November 17, 2016 Stephen Russell

Unions make breakthrough in Qatar

Hard work from the global construction union federation BWI and its affiliates, including those in the UK, has made what may turn out to be a major breakthrough. Qatar’s “Supreme Committee” for the 2022 World Cup has signed a year-long memorandum of understanding with the union.

Given Qatar’s hostility towards trade unions, this deal, which will see BWI involved in inspections and monitoring, as well as sharing its considerable knowledge of good health & safety practice, carries a significance that goes beyond the 30,000 workers expected to be involved in building Qatar’s stadia and could eventually help the hundreds of thousands working on related projects.

Although the Supreme Committee has generally been much more progressive than the rest of the country’s government, which continues to deny workers basic human rights, it has failed so far to effectively implement the “Workers Welfare Standards” (WWS) that it drew up to supposedly guarantee conditions on its projects. This deal with the BWI will be a chance to turn that around. If it does, the gap in treatment between those working inside each stadium and those working right outside it will become even more obvious and – hopefully – provide further impetus for wide reaching reform.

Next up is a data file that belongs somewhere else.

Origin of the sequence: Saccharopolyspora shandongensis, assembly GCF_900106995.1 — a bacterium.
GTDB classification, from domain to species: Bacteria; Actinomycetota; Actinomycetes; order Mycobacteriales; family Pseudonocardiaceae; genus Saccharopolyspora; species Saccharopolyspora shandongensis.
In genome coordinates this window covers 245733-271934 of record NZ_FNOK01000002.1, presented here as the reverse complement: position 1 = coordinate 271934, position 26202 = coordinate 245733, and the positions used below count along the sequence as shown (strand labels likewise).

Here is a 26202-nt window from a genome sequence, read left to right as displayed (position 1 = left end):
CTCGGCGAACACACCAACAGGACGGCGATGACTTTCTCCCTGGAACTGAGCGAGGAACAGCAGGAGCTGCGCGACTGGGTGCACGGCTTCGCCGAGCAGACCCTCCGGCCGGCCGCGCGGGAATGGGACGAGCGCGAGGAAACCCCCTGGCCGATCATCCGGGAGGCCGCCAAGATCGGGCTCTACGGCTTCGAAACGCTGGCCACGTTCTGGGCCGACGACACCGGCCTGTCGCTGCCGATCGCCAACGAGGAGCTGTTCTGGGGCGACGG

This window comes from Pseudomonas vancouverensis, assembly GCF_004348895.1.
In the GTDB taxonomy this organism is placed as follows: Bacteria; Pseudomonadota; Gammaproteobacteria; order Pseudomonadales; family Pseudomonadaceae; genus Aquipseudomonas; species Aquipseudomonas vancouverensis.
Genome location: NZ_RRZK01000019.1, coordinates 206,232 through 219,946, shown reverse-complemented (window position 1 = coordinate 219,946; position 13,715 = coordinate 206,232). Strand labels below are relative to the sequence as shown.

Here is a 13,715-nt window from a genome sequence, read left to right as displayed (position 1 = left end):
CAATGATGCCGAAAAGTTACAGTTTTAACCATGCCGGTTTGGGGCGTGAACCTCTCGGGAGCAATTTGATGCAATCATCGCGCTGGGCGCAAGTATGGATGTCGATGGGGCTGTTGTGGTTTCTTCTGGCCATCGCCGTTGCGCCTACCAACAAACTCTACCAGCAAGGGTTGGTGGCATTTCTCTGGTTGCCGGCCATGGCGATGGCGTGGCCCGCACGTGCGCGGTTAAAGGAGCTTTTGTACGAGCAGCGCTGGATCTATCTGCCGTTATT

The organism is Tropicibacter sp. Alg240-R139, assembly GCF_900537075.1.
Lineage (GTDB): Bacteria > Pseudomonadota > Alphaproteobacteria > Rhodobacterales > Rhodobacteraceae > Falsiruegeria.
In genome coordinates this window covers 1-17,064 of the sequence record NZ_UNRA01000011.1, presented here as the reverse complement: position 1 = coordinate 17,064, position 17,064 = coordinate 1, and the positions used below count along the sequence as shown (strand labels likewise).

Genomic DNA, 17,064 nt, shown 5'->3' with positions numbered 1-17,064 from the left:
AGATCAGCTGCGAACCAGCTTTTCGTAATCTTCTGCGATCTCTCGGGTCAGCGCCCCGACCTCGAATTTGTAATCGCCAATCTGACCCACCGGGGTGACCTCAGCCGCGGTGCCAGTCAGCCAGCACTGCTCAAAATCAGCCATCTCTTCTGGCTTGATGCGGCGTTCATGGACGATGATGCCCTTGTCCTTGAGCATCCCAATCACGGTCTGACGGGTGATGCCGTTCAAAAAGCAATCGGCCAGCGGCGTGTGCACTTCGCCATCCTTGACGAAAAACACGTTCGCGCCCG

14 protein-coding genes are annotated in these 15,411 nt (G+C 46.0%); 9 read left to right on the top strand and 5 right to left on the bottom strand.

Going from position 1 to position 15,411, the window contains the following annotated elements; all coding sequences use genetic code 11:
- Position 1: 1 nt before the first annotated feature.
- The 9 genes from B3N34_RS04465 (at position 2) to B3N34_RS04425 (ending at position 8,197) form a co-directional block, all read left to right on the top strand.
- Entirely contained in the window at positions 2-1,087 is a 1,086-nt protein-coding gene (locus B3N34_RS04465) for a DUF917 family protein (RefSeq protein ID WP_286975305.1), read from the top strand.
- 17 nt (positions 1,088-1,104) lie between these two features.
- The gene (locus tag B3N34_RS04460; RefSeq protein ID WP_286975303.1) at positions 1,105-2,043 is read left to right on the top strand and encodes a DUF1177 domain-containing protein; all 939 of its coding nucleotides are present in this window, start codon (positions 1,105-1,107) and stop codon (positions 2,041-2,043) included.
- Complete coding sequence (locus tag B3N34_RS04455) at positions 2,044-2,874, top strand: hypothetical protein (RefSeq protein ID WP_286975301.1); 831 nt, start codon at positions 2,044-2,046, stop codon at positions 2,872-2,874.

Perhaps most significantly, BWI will “review and assess” the worker welfare committees set up under the WWS in order to provide an opportunity to raise and resolve grievances in the absence of decent legal alternatives in Qatar. This would be the first time workers have had a chance to speak openly to a union organisation in Qatar.

It’s very early days, and there’s a lot of work to be done, but this is certainly the best news we’ve had so far on the campaign.